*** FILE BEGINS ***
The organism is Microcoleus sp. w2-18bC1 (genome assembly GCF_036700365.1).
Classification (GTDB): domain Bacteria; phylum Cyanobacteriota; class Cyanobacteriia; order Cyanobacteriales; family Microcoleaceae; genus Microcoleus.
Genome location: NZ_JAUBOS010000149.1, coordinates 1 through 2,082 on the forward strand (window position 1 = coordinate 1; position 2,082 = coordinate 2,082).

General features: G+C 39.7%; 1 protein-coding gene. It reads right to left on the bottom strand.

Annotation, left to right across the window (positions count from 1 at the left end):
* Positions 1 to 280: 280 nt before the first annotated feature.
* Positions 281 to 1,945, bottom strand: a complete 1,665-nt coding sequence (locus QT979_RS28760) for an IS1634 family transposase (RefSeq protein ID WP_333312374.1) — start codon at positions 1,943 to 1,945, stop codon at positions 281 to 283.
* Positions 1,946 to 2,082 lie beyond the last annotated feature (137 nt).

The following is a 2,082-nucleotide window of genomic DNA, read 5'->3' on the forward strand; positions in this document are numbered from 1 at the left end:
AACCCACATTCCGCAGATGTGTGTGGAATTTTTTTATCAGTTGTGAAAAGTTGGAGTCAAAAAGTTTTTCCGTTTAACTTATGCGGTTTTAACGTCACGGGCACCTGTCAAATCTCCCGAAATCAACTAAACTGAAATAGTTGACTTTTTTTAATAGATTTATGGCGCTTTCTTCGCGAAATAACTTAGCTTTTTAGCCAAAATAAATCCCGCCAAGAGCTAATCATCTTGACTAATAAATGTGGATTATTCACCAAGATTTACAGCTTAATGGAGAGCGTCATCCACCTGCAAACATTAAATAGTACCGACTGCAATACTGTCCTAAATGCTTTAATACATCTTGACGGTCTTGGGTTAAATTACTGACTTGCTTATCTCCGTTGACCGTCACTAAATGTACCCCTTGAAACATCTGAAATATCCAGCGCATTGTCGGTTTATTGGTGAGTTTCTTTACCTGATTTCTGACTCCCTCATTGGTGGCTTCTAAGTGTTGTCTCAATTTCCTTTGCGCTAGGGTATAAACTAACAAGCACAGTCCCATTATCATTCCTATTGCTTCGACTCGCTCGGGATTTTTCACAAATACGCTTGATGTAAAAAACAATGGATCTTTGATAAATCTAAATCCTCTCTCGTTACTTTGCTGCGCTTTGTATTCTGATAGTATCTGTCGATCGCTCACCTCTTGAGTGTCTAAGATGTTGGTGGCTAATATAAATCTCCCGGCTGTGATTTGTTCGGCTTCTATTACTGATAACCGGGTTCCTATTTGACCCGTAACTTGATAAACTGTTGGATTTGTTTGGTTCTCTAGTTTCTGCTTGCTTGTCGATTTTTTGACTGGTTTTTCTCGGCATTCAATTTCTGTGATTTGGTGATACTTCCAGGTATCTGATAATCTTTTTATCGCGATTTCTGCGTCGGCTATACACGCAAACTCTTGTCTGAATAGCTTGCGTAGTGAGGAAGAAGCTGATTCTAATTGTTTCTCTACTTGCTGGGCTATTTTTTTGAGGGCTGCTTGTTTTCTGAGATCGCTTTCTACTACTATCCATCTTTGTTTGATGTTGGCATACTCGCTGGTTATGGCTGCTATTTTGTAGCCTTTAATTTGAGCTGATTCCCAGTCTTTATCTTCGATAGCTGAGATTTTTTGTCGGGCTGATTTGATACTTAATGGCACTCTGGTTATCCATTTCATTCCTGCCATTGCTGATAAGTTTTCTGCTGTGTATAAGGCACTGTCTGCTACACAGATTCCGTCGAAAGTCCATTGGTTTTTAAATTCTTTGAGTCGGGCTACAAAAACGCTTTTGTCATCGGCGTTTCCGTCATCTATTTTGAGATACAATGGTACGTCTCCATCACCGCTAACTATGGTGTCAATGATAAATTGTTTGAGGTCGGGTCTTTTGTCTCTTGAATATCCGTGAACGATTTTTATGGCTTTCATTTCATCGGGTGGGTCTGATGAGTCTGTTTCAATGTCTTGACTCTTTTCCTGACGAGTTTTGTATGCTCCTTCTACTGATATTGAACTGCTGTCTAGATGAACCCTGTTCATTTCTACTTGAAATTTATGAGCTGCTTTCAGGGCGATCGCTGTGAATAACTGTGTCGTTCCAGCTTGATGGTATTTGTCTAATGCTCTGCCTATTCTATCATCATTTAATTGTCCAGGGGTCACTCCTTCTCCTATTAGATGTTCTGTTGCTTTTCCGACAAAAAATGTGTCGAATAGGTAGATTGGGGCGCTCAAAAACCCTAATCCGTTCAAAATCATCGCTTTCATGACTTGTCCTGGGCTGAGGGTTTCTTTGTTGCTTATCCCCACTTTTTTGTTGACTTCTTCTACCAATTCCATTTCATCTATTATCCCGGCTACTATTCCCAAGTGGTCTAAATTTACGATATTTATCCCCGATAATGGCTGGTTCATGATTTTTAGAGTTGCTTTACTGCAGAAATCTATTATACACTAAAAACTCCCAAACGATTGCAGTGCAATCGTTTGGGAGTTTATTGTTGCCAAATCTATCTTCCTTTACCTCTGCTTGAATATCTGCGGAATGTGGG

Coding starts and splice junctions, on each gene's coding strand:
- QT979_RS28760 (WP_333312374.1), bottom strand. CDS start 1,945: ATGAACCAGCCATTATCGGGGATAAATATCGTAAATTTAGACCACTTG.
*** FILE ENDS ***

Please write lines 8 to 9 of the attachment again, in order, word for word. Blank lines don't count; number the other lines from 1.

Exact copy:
* Positions 1,946 to 2,082 lie beyond the last annotated feature (137 nt).

The following is a 2,082-nucleotide window of genomic DNA, read 5'->3' on the forward strand; positions in this document are numbered from 1 at the left end: